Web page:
When the bowl tastes as good as the Cap’n Crunch (or the soup, salad or fruit) it contains, the world has moved one step closer to reducing plastic waste. And a startup in South Africa has made that a real possibility.

Munch Bowls, founded in 2014 by artist/entrepreneur Georgina de Kock, offers edible, biodegradable, single-use bowls and saucers made from wheat. The bowls have a shelf life of 15 months or longer and can hold any foods, including hot soups, for more than five hours, the company’s website states.

Related: This bioplastics entrepreneur is helping save the world from plastic waste.

According to CNN, the edible bowls were originally made by hand but can now be mass-produced. “I was looking around and just noticing all the rubble that is created by us humans, and it really started irritating me,” de Kock told CNN. “Whatever you can put on a plate, you can put in the bowl. It’s the perfect size to hold in your hand.”

this photo shows a young woman eating food from an edible bowl

Edible bowls and plates from companies like Munch Bowls could help reduce single-use plastic waste created by restaurants that offer carryout foods.

Munch Bowls sells its edible bowls to hotels and companies in the hospitality industry in South Africa, Belgium, Singapore and Dubai. They sell at a wholesale price of 33 cents apiece, which is a little more expensive than plastic food containers, but, unlike the latter, the dinnerware can be eaten as part of the meal.

The Burn-In reports that de Kock recently took on a new partner and hopes to open six new production lines in 2020. Other items to be offered include coffee cups, spoons and in-flight meal containers.

Related: The world’s top plastic polluters say they will join the fight to reduce plastic waste.

Munch Bowls isn’t the first company to provide edible dinnerware. Polish entrepreneur Jerzy Wysocki, founder of Biotrem, invented a process to manufacture edible plates, bowls and cutlery out of wheat bran more than 15 years ago. Biotrem now makes about 15 million edible, biobased plates each year, along with cutlery made from fully biodegradable PLA bioplastic and wheat bran. In an interview with Phys.org earlier this year, Wysocki said edible dinnerware can also be made out of corn, barley, oats, cassava and algae.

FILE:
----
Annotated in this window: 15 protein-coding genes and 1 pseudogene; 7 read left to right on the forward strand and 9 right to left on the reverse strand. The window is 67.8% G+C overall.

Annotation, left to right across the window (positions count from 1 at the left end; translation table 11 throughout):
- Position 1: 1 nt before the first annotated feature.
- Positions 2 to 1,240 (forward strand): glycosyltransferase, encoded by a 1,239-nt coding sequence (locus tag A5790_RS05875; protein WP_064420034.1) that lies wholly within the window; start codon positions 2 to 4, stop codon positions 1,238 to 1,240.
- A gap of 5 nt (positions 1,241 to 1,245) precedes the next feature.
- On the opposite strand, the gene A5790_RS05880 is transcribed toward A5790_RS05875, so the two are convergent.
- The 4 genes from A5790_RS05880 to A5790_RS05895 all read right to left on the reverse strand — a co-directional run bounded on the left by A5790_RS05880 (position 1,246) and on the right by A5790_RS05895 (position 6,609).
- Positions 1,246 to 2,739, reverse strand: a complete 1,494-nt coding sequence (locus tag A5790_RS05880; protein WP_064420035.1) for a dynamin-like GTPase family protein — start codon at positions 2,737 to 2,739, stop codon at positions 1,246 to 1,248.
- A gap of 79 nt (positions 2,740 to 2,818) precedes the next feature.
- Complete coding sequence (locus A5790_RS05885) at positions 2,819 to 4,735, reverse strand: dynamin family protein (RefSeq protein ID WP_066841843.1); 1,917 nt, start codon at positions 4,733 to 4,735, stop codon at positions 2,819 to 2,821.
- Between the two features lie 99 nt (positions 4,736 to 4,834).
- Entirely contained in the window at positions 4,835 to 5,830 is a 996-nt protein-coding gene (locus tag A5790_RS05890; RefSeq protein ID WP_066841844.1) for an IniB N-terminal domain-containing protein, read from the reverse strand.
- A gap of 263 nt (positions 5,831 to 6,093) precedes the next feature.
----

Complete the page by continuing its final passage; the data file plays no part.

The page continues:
Biotrem has even gotten a boost in exposure from the new Netflix series, “The Witcher.” According to Biotrem’s Instagram page, the series, which is filmed in Poland, has featured the company’s edible plates and bowls in scenes that depict the series’ “witcher schools.”

Meanwhile, Phys.org reports that researchers at Gdansk University of Technology has developed edible cutlery made with potato starch. One of those researchers, Professor Helena Janik, noted that these forks, spoons and knives can be safely eaten by sea creatures as well. “We are the only ones so far to have tested the biodegradability of our products on living aquatic organisms, and it looks like this cutlery is safe for the environment,” she said.

The demand for edible plates and bowls should rise dramatically when the European Union’s ban on plastic plates and cutlery goes into effect in 2021. And as production ramps up to meet the growing demand, pricing is expected to come down.

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